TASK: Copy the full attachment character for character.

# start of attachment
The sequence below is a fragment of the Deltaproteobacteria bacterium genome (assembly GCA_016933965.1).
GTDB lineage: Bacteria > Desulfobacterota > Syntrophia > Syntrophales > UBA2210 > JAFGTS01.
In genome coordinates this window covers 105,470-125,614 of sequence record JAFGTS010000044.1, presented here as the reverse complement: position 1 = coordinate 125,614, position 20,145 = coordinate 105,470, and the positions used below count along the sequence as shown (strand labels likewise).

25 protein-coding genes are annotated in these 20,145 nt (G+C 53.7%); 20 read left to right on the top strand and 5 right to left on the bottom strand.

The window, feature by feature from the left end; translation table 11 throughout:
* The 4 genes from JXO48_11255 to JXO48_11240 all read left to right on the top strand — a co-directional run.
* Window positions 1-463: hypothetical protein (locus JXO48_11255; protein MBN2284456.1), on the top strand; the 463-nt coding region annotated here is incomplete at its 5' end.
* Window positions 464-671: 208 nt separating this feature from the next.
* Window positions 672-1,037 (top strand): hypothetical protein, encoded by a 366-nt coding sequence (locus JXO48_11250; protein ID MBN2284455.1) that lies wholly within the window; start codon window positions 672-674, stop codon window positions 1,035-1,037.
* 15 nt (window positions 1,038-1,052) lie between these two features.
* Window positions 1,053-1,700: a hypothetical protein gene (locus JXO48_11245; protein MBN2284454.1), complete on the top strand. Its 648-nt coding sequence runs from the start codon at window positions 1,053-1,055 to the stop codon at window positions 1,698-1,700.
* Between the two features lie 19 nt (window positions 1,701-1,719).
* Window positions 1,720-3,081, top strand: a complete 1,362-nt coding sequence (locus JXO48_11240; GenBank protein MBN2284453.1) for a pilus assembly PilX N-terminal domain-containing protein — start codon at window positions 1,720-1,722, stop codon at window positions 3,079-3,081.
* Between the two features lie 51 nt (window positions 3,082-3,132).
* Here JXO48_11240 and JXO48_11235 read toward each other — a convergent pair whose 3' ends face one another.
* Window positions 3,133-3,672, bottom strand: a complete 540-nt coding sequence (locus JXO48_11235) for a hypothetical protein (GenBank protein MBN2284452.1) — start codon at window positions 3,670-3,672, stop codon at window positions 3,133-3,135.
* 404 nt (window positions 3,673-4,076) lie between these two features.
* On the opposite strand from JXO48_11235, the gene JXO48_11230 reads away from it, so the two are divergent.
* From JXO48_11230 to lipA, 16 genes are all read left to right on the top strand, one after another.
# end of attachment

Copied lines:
The sequence below is a fragment of the Deltaproteobacteria bacterium genome (assembly GCA_016933965.1).
GTDB lineage: Bacteria > Desulfobacterota > Syntrophia > Syntrophales > UBA2210 > JAFGTS01.
In genome coordinates this window covers 105,470-125,614 of sequence record JAFGTS010000044.1, presented here as the reverse complement: position 1 = coordinate 125,614, position 20,145 = coordinate 105,470, and the positions used below count along the sequence as shown (strand labels likewise).

25 protein-coding genes are annotated in these 20,145 nt (G+C 53.7%); 20 read left to right on the top strand and 5 right to left on the bottom strand.

The window, feature by feature from the left end; translation table 11 throughout:
* The 4 genes from JXO48_11255 to JXO48_11240 all read left to right on the top strand — a co-directional run.
* Window positions 1-463: hypothetical protein (locus JXO48_11255; protein MBN2284456.1), on the top strand; the 463-nt coding region annotated here is incomplete at its 5' end.
* Window positions 464-671: 208 nt separating this feature from the next.
* Window positions 672-1,037 (top strand): hypothetical protein, encoded by a 366-nt coding sequence (locus JXO48_11250; protein ID MBN2284455.1) that lies wholly within the window; start codon window positions 672-674, stop codon window positions 1,035-1,037.
* 15 nt (window positions 1,038-1,052) lie between these two features.
* Window positions 1,053-1,700: a hypothetical protein gene (locus JXO48_11245; protein MBN2284454.1), complete on the top strand. Its 648-nt coding sequence runs from the start codon at window positions 1,053-1,055 to the stop codon at window positions 1,698-1,700.
* Between the two features lie 19 nt (window positions 1,701-1,719).
* Window positions 1,720-3,081, top strand: a complete 1,362-nt coding sequence (locus JXO48_11240; GenBank protein MBN2284453.1) for a pilus assembly PilX N-terminal domain-containing protein — start codon at window positions 1,720-1,722, stop codon at window positions 3,079-3,081.
* Between the two features lie 51 nt (window positions 3,082-3,132).
* Here JXO48_11240 and JXO48_11235 read toward each other — a convergent pair whose 3' ends face one another.
* Window positions 3,133-3,672, bottom strand: a complete 540-nt coding sequence (locus JXO48_11235) for a hypothetical protein (GenBank protein MBN2284452.1) — start codon at window positions 3,670-3,672, stop codon at window positions 3,133-3,135.
* 404 nt (window positions 3,673-4,076) lie between these two features.
* On the opposite strand from JXO48_11235, the gene JXO48_11230 reads away from it, so the two are divergent.
* From JXO48_11230 to lipA, 16 genes are all read left to right on the top strand, one after another.